A Quick Comment on "Unknown Unknowns"
While I certainly agree with Arthur's general concerns here, I've never found the Rumsfeld quote about the "unknowns" to be the least bit problematic. It not only makes sense to me, I think he's right. It's a core observation of modern Austrian economics, for example, that there are things we know we don't know and things we don't know we don't know. For example: if I look up a friend's phone number in the phonebook, I know that I don't know his number. However, if while doing so I happen to notice that another friend has a new number that I was unaware of having changed, I have discovered something I didn't know that I didn't know.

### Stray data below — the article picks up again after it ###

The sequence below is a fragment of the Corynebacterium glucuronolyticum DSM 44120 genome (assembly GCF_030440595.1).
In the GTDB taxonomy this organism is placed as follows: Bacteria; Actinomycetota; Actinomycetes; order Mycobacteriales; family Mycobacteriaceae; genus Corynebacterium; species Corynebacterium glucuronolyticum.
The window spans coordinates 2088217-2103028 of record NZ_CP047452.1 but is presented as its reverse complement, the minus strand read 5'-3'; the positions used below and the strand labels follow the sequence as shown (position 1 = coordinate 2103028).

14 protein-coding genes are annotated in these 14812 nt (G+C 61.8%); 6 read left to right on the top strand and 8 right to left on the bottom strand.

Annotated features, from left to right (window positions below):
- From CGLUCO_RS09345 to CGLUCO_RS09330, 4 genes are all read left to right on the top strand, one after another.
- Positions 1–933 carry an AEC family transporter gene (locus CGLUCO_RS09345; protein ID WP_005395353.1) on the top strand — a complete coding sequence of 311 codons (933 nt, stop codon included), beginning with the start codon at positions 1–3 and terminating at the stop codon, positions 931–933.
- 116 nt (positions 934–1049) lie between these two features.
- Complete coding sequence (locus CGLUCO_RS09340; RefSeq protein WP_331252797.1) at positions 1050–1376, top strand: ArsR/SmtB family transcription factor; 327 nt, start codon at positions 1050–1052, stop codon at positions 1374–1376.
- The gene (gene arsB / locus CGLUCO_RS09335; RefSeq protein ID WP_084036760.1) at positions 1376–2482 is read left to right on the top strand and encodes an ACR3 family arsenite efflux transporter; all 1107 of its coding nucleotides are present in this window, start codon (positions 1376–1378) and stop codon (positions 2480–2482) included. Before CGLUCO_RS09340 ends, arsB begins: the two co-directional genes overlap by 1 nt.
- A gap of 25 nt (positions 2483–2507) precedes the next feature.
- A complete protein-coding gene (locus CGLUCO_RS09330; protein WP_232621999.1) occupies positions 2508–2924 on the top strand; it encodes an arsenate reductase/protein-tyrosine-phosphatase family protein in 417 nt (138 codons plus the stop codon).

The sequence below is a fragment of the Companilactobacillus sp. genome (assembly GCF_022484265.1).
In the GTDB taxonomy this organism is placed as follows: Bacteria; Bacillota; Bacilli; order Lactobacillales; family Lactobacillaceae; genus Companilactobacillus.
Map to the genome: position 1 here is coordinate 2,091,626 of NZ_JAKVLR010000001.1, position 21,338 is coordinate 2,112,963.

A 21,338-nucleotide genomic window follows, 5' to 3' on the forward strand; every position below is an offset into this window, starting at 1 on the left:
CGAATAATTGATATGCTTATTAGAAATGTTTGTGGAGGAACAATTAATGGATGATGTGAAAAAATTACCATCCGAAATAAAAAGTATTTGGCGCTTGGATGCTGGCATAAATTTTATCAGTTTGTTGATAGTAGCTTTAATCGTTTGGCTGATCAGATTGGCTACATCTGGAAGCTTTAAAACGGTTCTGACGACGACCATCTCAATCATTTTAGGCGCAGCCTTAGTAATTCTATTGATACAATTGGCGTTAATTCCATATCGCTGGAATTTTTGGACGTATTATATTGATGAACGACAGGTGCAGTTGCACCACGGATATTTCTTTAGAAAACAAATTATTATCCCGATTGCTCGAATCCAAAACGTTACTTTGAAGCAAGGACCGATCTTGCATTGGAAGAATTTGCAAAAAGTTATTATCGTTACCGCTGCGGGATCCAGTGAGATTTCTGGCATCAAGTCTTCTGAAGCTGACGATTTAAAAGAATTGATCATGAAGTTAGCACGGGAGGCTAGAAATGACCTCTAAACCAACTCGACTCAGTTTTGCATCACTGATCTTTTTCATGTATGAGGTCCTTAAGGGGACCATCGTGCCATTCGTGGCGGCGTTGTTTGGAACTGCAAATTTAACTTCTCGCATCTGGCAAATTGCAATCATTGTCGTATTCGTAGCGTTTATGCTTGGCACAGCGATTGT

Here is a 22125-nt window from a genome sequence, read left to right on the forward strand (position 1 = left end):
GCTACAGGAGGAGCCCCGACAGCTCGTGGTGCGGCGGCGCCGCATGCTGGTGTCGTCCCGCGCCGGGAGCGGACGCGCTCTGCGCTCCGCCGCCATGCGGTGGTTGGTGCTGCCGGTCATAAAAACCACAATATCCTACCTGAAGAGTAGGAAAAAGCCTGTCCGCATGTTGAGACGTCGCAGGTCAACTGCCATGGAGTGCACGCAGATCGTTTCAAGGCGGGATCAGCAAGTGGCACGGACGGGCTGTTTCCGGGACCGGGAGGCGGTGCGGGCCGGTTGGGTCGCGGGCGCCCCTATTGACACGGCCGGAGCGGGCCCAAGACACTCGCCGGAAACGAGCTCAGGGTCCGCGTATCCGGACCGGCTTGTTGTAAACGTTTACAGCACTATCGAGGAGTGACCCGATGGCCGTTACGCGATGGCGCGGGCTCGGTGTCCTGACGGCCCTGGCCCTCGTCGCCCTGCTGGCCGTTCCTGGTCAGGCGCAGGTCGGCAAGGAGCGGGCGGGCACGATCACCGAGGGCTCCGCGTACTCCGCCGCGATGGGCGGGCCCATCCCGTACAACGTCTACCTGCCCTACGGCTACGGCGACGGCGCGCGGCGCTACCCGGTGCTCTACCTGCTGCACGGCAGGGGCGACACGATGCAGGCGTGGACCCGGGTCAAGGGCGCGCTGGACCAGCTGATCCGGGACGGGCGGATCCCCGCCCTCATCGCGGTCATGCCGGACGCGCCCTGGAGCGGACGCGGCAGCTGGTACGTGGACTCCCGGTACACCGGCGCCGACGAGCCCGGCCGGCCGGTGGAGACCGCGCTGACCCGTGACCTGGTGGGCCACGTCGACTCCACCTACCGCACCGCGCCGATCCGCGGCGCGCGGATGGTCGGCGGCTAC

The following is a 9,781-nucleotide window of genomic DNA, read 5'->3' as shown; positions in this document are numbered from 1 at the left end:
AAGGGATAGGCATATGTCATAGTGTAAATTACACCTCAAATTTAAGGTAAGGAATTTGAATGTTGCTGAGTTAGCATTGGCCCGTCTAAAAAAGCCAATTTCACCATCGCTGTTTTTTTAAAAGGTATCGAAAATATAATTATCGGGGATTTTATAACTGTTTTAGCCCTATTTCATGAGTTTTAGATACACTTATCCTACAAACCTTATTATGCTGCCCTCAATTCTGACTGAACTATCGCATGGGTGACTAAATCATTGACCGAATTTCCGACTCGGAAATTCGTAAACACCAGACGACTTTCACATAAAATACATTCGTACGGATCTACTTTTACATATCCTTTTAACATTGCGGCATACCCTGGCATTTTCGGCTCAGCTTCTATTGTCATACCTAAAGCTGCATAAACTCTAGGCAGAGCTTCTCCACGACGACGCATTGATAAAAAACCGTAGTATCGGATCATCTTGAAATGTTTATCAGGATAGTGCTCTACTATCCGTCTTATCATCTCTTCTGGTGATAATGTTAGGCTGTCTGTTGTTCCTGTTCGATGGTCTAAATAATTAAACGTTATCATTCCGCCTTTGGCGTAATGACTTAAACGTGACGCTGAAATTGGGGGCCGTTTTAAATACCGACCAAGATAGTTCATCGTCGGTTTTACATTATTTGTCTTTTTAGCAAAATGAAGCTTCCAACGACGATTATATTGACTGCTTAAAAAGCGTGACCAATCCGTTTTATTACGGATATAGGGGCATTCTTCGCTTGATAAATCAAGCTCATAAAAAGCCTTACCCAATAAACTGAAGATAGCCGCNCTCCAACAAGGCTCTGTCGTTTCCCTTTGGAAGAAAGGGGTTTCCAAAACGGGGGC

Mainstream economics has a lot of answers for how we attack the first - namely, the idea of "search." But it has fewer answers for the second: how do we "discover" that which we don't know we don't know. The Austrian argument is precisely that markets are better at the second than the various alternatives.
Distinguishing between the known unknowns and the unknown unknowns is a very important step in any decision making process, as is thinking about the best methods for making either type of unknown into a known. I have no love for Rumsfeld, but making fun of him for that comment isn't fair. He is making perfect sense.
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